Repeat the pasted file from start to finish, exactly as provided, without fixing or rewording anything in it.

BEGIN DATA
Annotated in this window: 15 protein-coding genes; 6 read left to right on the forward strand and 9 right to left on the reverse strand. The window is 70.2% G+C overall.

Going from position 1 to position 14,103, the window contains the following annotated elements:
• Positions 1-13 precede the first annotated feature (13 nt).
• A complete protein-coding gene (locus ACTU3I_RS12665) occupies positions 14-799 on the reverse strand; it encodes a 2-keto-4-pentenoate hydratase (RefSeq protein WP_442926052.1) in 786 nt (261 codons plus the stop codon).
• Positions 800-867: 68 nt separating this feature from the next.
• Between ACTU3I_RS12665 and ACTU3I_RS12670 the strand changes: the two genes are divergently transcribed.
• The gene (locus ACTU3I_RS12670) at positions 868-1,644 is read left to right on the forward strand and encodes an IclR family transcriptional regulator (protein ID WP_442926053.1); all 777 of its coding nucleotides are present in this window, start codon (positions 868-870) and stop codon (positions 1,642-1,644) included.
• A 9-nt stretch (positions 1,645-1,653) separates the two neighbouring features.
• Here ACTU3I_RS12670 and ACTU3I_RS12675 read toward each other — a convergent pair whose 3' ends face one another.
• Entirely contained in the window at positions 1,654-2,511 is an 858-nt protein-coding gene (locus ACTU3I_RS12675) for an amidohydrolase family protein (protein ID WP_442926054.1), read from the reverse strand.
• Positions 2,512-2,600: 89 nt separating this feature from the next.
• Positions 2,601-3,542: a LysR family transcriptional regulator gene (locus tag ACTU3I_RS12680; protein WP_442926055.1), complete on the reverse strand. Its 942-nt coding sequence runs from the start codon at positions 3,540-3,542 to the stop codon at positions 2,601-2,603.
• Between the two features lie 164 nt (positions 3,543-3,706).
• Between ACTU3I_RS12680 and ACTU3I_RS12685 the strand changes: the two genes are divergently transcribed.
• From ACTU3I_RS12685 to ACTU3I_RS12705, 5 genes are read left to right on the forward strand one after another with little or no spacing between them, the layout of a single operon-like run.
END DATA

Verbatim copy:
Annotated in this window: 15 protein-coding genes; 6 read left to right on the forward strand and 9 right to left on the reverse strand. The window is 70.2% G+C overall.

Going from position 1 to position 14,103, the window contains the following annotated elements:
• Positions 1-13 precede the first annotated feature (13 nt).
• A complete protein-coding gene (locus ACTU3I_RS12665) occupies positions 14-799 on the reverse strand; it encodes a 2-keto-4-pentenoate hydratase (RefSeq protein WP_442926052.1) in 786 nt (261 codons plus the stop codon).
• Positions 800-867: 68 nt separating this feature from the next.
• Between ACTU3I_RS12665 and ACTU3I_RS12670 the strand changes: the two genes are divergently transcribed.
• The gene (locus ACTU3I_RS12670) at positions 868-1,644 is read left to right on the forward strand and encodes an IclR family transcriptional regulator (protein ID WP_442926053.1); all 777 of its coding nucleotides are present in this window, start codon (positions 868-870) and stop codon (positions 1,642-1,644) included.
• A 9-nt stretch (positions 1,645-1,653) separates the two neighbouring features.
• Here ACTU3I_RS12670 and ACTU3I_RS12675 read toward each other — a convergent pair whose 3' ends face one another.
• Entirely contained in the window at positions 1,654-2,511 is an 858-nt protein-coding gene (locus ACTU3I_RS12675) for an amidohydrolase family protein (protein ID WP_442926054.1), read from the reverse strand.
• Positions 2,512-2,600: 89 nt separating this feature from the next.
• Positions 2,601-3,542: a LysR family transcriptional regulator gene (locus tag ACTU3I_RS12680; protein WP_442926055.1), complete on the reverse strand. Its 942-nt coding sequence runs from the start codon at positions 3,540-3,542 to the stop codon at positions 2,601-2,603.
• Between the two features lie 164 nt (positions 3,543-3,706).
• Between ACTU3I_RS12680 and ACTU3I_RS12685 the strand changes: the two genes are divergently transcribed.
• From ACTU3I_RS12685 to ACTU3I_RS12705, 5 genes are read left to right on the forward strand one after another with little or no spacing between them, the layout of a single operon-like run.